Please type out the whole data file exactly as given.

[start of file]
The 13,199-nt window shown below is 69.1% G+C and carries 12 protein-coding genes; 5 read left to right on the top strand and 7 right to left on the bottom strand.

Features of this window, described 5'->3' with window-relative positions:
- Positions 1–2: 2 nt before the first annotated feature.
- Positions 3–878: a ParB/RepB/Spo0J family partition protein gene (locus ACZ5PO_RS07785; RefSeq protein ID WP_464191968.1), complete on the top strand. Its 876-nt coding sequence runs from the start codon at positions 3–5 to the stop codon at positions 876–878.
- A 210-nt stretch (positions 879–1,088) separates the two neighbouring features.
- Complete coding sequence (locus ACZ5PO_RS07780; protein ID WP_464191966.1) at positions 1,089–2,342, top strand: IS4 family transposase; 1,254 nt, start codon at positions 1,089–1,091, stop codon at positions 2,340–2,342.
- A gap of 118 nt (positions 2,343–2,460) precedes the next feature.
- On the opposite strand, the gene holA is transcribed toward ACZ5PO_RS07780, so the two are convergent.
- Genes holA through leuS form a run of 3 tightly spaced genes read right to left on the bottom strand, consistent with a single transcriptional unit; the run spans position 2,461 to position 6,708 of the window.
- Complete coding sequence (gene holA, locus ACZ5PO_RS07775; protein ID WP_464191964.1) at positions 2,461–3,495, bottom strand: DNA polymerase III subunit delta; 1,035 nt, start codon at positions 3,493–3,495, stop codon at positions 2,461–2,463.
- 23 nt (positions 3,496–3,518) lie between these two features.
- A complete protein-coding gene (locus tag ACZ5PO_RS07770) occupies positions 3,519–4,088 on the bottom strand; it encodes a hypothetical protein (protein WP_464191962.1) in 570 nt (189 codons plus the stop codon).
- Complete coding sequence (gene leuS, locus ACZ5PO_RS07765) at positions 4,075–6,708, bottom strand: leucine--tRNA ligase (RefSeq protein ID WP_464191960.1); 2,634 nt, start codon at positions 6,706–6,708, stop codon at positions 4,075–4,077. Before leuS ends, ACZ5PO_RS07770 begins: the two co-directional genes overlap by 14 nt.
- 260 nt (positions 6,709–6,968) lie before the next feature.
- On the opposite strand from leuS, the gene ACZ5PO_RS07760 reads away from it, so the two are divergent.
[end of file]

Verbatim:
The 13,199-nt window shown below is 69.1% G+C and carries 12 protein-coding genes; 5 read left to right on the top strand and 7 right to left on the bottom strand.

Features of this window, described 5'->3' with window-relative positions:
- Positions 1–2: 2 nt before the first annotated feature.
- Positions 3–878: a ParB/RepB/Spo0J family partition protein gene (locus ACZ5PO_RS07785; RefSeq protein ID WP_464191968.1), complete on the top strand. Its 876-nt coding sequence runs from the start codon at positions 3–5 to the stop codon at positions 876–878.
- A 210-nt stretch (positions 879–1,088) separates the two neighbouring features.
- Complete coding sequence (locus ACZ5PO_RS07780; protein ID WP_464191966.1) at positions 1,089–2,342, top strand: IS4 family transposase; 1,254 nt, start codon at positions 1,089–1,091, stop codon at positions 2,340–2,342.
- A gap of 118 nt (positions 2,343–2,460) precedes the next feature.
- On the opposite strand, the gene holA is transcribed toward ACZ5PO_RS07780, so the two are convergent.
- Genes holA through leuS form a run of 3 tightly spaced genes read right to left on the bottom strand, consistent with a single transcriptional unit; the run spans position 2,461 to position 6,708 of the window.
- Complete coding sequence (gene holA, locus ACZ5PO_RS07775; protein ID WP_464191964.1) at positions 2,461–3,495, bottom strand: DNA polymerase III subunit delta; 1,035 nt, start codon at positions 3,493–3,495, stop codon at positions 2,461–2,463.
- 23 nt (positions 3,496–3,518) lie between these two features.
- A complete protein-coding gene (locus tag ACZ5PO_RS07770) occupies positions 3,519–4,088 on the bottom strand; it encodes a hypothetical protein (protein WP_464191962.1) in 570 nt (189 codons plus the stop codon).
- Complete coding sequence (gene leuS, locus ACZ5PO_RS07765) at positions 4,075–6,708, bottom strand: leucine--tRNA ligase (RefSeq protein ID WP_464191960.1); 2,634 nt, start codon at positions 6,706–6,708, stop codon at positions 4,075–4,077. Before leuS ends, ACZ5PO_RS07770 begins: the two co-directional genes overlap by 14 nt.
- 260 nt (positions 6,709–6,968) lie before the next feature.
- On the opposite strand from leuS, the gene ACZ5PO_RS07760 reads away from it, so the two are divergent.